BT plans to launch a multimedia directory inquiries service in the UK that could eventually see the telco storing customers' personal details online, the company said on Tuesday.
Billed by BT as a "one-stop information service", the new operation will be accessible via the Internet as well as by telephone, and expands on BT's existing directory inquiries service.
Called BT Directories, it will include classified listings that UK companies can pay to be included in. Users will also be able to obtain weather forecasts, sports scores, share prices and cinema listings, at prices "considerably less than many current premium rate services," according to BT.
BT current directory inquiries service is accessed by dialling 192. BT Directories will use the less memorable 118 500, but 192 will continue to work for another 12 months.
This move back into the classified listings business will put BT into competition with Yell, which it sold last year for over £2bn. The telco subsequently bought the UK assets of Scoot.com for £8m in June.
According to BT, the acquisition of Scoot has given it the search engines and databases it needs to offer classified listings again.
BT is aiming to start running its new directories service from the end of this year, and hopes it will generate annual revenues of £100m by 2004.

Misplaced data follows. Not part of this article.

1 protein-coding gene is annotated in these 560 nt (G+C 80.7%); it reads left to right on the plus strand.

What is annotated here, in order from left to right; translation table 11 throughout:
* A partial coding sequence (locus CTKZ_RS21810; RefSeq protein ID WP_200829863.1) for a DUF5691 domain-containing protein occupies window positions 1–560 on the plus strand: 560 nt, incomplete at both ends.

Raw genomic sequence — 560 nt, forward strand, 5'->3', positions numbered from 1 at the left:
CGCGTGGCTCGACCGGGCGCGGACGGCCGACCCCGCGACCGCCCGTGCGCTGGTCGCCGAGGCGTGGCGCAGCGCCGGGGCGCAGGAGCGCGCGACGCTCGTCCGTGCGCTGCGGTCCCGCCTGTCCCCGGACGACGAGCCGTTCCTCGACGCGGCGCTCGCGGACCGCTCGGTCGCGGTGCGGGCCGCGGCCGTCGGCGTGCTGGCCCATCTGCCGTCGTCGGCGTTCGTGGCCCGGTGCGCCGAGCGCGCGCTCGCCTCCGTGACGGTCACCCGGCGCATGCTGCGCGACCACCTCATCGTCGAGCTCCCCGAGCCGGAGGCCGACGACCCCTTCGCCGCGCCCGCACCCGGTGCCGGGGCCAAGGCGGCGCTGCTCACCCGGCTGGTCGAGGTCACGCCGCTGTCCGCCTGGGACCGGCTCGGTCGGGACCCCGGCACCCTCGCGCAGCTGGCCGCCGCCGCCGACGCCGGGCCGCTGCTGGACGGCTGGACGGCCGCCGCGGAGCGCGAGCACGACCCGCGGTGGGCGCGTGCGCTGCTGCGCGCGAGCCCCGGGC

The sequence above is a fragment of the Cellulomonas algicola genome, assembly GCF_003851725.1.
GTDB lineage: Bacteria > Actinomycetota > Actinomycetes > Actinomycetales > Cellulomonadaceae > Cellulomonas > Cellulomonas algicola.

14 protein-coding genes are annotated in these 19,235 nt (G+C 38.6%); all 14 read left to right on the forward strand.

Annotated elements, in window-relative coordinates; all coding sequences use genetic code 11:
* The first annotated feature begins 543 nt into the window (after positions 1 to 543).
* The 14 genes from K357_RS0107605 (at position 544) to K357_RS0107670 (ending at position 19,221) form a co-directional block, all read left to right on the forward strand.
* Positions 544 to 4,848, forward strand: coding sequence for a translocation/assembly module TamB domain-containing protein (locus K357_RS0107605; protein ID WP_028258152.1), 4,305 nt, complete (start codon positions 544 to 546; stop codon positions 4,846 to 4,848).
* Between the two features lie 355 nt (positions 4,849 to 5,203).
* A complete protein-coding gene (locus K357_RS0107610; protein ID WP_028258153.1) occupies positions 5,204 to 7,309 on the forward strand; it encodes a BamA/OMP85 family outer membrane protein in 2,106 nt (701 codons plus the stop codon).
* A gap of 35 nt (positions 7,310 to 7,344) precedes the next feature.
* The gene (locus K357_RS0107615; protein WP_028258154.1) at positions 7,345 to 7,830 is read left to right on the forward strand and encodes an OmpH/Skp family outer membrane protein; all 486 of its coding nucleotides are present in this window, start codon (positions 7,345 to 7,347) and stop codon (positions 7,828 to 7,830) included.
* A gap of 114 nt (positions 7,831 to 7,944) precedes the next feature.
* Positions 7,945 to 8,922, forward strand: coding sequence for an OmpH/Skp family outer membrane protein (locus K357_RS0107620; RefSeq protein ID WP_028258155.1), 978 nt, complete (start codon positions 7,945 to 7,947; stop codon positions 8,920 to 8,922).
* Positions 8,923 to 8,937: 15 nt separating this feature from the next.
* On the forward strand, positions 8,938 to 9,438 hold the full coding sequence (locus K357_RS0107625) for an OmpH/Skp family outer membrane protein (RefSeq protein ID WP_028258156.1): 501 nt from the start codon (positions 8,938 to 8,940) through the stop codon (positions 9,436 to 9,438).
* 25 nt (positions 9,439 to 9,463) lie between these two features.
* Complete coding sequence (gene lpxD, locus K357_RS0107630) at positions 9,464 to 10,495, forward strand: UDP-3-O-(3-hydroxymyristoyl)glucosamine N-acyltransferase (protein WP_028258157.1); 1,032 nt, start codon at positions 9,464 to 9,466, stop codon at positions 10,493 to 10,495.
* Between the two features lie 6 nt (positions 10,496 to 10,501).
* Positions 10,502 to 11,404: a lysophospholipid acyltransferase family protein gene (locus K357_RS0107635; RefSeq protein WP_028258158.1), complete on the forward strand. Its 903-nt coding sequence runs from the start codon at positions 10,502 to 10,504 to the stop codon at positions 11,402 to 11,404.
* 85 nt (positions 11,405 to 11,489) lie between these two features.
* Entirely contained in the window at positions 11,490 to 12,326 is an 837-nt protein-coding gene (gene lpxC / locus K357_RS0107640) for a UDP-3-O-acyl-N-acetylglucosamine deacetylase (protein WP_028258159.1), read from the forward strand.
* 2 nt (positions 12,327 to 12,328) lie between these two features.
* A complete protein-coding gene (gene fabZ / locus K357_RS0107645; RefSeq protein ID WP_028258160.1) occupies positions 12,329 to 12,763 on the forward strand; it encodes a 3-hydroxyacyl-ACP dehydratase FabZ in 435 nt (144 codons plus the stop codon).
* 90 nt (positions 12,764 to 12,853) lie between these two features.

"Today's announcement proves BT's commitment to giving our customers the best service -- providing instant and easy access to a wealth of information via phone, Internet or paper directories," claimed Pierre Danon, chief executive of BT Retail.
Oftel recently decided to deregulate the UK's directory inquiries market, throwing BT's 192 service open to competition from next year.
Competition should mean lower prices, but BT has only said that it doesn't expect the current cost of a call to directory inquiries to go higher in the future. "The UK already has the second cheapest directory inquiries market in Europe, second only to Ireland," said Danon, speaking on Radio5 on Tuesday morning.
BT has said that its long-term strategy for its directories business includes a possible option for customers to store their personal information -- such as telephone numbers and addresses of family and friends and even bank details -- with BT.
Given that BT recently published the private network dial-up numbers of an unknown number of companies on the Internet, some people might be reluctant to hand over their banking and credit card details to the telco.